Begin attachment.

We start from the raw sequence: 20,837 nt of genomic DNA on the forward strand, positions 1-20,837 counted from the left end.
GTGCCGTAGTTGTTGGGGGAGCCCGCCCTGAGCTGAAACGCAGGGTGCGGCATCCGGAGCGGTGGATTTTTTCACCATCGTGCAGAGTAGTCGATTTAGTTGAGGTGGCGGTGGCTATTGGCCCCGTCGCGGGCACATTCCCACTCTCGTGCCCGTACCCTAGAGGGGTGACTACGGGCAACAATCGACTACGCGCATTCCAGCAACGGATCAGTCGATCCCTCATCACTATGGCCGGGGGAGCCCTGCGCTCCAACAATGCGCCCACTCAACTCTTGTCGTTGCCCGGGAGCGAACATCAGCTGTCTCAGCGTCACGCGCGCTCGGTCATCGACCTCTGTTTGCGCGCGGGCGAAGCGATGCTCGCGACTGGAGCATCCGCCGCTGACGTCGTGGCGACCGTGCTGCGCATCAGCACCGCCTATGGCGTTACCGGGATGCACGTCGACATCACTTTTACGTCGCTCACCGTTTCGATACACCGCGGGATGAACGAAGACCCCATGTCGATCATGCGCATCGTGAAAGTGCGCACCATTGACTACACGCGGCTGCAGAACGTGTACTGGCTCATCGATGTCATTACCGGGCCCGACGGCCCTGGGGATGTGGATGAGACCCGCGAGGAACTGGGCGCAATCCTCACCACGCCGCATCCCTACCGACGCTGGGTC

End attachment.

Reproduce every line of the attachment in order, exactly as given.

We start from the raw sequence: 20,837 nt of genomic DNA on the forward strand, positions 1-20,837 counted from the left end.
GTGCCGTAGTTGTTGGGGGAGCCCGCCCTGAGCTGAAACGCAGGGTGCGGCATCCGGAGCGGTGGATTTTTTCACCATCGTGCAGAGTAGTCGATTTAGTTGAGGTGGCGGTGGCTATTGGCCCCGTCGCGGGCACATTCCCACTCTCGTGCCCGTACCCTAGAGGGGTGACTACGGGCAACAATCGACTACGCGCATTCCAGCAACGGATCAGTCGATCCCTCATCACTATGGCCGGGGGAGCCCTGCGCTCCAACAATGCGCCCACTCAACTCTTGTCGTTGCCCGGGAGCGAACATCAGCTGTCTCAGCGTCACGCGCGCTCGGTCATCGACCTCTGTTTGCGCGCGGGCGAAGCGATGCTCGCGACTGGAGCATCCGCCGCTGACGTCGTGGCGACCGTGCTGCGCATCAGCACCGCCTATGGCGTTACCGGGATGCACGTCGACATCACTTTTACGTCGCTCACCGTTTCGATACACCGCGGGATGAACGAAGACCCCATGTCGATCATGCGCATCGTGAAAGTGCGCACCATTGACTACACGCGGCTGCAGAACGTGTACTGGCTCATCGATGTCATTACCGGGCCCGACGGCCCTGGGGATGTGGATGAGACCCGCGAGGAACTGGGCGCAATCCTCACCACGCCGCATCCCTACCGACGCTGGGTC